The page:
At the fort, the tankers were met by General Edward King. King welcomed them and made sure that they had what they needed. He also was apologetic that there were no barracks for the tankers and that they had to love in tents. The fact was he had not learned of their arrival until days before they arrived.
For the next seventeen days the tankers spent much of their time removing cosmoline from their weapons. They also spent a large amount of time loading ammunition belts. The plan was for them, with the 194th Tank Battalion, to take part in maneuvers.
The morning of December 8th, the officers of the battalions met and were informed of the Japanese attack on Pearl Harbor hours earlier. The 192nd letter companies were ordered to the perimeter of Clark Airfield.
All morning long, the sky was filled with American planes. At noon, all the planes landed and the pilots went to lunch. At 12:45 planes approached the airfield from the north. The tankers on duty at the airfield counted 54 planes. When bombs began exploding, the men knew the planes were Japanese. After the attack the 192nd remained at Ft. Stotsenburg for almost two weeks. They were than sent to the Lingayen Gulf area where the Japanese had landed.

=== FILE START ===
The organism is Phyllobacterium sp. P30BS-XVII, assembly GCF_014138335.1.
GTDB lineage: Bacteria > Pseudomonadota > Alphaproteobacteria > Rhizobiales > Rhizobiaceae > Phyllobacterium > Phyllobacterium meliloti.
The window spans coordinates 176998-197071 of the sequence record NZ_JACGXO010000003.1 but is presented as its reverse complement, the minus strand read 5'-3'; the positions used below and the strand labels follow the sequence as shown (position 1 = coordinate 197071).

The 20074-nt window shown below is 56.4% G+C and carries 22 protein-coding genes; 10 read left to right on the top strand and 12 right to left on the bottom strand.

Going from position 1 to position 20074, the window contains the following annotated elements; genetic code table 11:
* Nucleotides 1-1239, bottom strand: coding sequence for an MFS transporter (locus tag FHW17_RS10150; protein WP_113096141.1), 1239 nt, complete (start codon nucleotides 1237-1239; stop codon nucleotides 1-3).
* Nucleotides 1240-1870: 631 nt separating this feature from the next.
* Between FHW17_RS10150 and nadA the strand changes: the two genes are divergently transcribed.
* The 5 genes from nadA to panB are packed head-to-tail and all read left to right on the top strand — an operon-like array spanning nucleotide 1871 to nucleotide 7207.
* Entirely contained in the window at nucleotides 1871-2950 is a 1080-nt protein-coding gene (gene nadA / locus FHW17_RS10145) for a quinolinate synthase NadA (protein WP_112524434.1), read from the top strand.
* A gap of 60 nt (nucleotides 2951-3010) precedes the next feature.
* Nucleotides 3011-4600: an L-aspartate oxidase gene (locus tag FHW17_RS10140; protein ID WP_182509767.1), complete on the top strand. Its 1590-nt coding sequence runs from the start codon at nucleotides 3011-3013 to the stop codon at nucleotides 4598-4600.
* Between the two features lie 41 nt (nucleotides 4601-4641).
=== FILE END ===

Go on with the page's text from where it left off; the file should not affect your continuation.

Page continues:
For the next four months, the tankers held positions so that the other units could disengage and form a defensive line. They repeated this maneuver over and over again.
C Company was re-supplied and withdrew to Baluiag where the tanks encountered Japanese troops and ten tanks. It was at Baluiag that C Company's tanks won the first tank battle victory of World War II against enemy tanks. After the battle, C Company made its way south. When it entered Cabanatuan, it found the barrio filled with Japanese guns and other equipment. The tank company destroyed as much of the equipment as it could before proceeding south.
On December 31, 1941, the commanding officer of C Company sent out reconnaissance patrols north of the town of Baluiag. The patrols ran into Japanese patrols, which told the Americans that the Japanese were on their way. Knowing that the railroad bridge was the only way into the town and to cross the river, the company set up it's defenses in view of the bridge and the rice patty it crossed.